The Kolkata Book Fair on the Maidan, the city’s famous public park, has never been merely about books. It has also been about batter-fried fish and quite a bit of litter. In 2007, environmental activist Subhas Datta decided to take action. He petitioned the high court and got the fair moved out.
Wherever you see green in Kolkata, be sure 63-year-old Subhas Datta has had something to do with it. From mobilising movements for clearing garbage to unchoking drains, water logging to garden and heritage conservation, the 63-year-old unflappable green crusader has been fighting social and environmental inequities for more than three decades.
His efforts have certainly eased the demands Kolkata’s population — currently 14.1 million with 13,743 people per sq. km (for the metropolitan area) compared to Delhi’s population of 16.7 million with 11,297 people per sq.km — have made on its environment.
“I am a Protestant, not by religion but by practice,” says Datta with a smile. His humour has bite, and given his situation, he needs it. Picking up a fight with someone or the other has been, for him, an occupational hazard. Datta, however, wears his arrests, threats and “15 false criminal cases, including two cases of attempt to murder, which have been registered by the police to thwart my movements,” as badges of honour.
He grabbed the headlines in 1996; ‘Green Bench’, India’s first Environment Bench was set up in the Kolkata high court on the basis of his petition before the Supreme Court. He has filed 68 Public Interest Litigations (PIL) till date. The West Bengal Trees Act 2006 — to save trees in non-forest areas — was also enacted due to his efforts. Cleaning up the Hooghly river in West Bengal is also part of his agenda. He has 14 PILs in court at present.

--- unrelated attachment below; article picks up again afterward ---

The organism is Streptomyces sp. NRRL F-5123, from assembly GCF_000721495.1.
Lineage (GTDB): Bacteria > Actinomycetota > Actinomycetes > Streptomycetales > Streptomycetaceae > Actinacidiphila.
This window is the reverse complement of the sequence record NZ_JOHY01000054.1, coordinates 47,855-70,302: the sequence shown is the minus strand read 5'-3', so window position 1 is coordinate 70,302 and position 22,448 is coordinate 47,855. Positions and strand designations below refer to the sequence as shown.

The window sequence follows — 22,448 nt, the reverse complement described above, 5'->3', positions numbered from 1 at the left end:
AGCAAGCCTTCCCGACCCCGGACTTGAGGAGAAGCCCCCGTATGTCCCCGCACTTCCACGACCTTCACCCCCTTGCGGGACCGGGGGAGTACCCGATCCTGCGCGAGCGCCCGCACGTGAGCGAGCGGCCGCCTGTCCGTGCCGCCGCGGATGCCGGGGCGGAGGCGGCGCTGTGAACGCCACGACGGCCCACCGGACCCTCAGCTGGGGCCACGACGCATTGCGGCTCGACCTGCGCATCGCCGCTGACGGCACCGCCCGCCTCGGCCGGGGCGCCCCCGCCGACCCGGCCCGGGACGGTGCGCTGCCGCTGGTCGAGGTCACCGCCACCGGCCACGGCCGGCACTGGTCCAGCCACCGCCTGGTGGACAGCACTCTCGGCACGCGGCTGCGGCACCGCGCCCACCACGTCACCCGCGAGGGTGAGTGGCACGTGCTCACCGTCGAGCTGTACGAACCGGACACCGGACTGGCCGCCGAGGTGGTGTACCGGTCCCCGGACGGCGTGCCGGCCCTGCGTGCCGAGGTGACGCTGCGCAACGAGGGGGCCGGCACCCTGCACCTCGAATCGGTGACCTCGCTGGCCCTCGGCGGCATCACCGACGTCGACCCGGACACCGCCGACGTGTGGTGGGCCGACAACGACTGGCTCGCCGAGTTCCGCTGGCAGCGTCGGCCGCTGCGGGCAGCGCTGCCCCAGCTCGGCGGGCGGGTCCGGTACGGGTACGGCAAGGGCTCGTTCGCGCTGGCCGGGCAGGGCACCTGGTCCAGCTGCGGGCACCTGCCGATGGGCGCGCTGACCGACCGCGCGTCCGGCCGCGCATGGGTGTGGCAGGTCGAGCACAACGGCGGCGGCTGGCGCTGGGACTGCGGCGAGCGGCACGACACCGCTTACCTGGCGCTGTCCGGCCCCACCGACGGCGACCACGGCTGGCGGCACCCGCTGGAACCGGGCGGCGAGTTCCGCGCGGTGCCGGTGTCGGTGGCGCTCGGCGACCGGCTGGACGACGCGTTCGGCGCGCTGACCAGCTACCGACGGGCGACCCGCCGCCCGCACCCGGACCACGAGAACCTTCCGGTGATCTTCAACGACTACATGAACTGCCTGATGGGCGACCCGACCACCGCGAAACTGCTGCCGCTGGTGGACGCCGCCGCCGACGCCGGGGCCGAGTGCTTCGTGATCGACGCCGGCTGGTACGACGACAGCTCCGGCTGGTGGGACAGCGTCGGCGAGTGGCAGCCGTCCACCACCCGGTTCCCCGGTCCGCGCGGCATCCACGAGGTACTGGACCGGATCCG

Datta comes from refugee stock. His parents were part of the post-partition exodus from Dhaka. He had to sell paper packets to support his family. His father was a law clerk, and his uncle Sureswar Datta, part of many refugee movements, was his idol.
In the 70s, Datta, a trained chartered accountant, was still moving in and out of jobs till he found his calling. In 1977, he became the general secretary of Howrah Ganatantrik Nagarik Samity (Howrah People’s Forum) through which he drew attention to unemployment and civic problems in Howrah, and joined protests against police atrocities.
In early 1990, he realised that civilian cases are heard in person before the Supreme Court, so he began to draft a 442-page-long writ petition highlighting 22 categories of environmental hazards in his locality, Howrah. “Environmental disorders affect us greatly, their impact is enormous, and yet so little is done to protect it,” he says.
These days, Datta is careful about picking his issues. Earlier he would land up wherever people called him. “A lot has to do with the person who gets in touch with me. He has to be passionate towards the cause. The issue must begenuine, of public concern and have a sense of urgency,” he says. “So many people approach me with their problems, but I cannot be there for everyone. So, at times, I feel helpless, depressed and tired. I hope I am not misunderstood.”
Datta’s activism has kept alive the hopes of many people in Kolkata, a city that has a reputation of a strong public culture. The activist has been toying with the idea of a Green Party, but has kept it on hold as he feels he lacks the muscle or money power to form a political party. “The adjustments and the compromises are just too many,” he quips.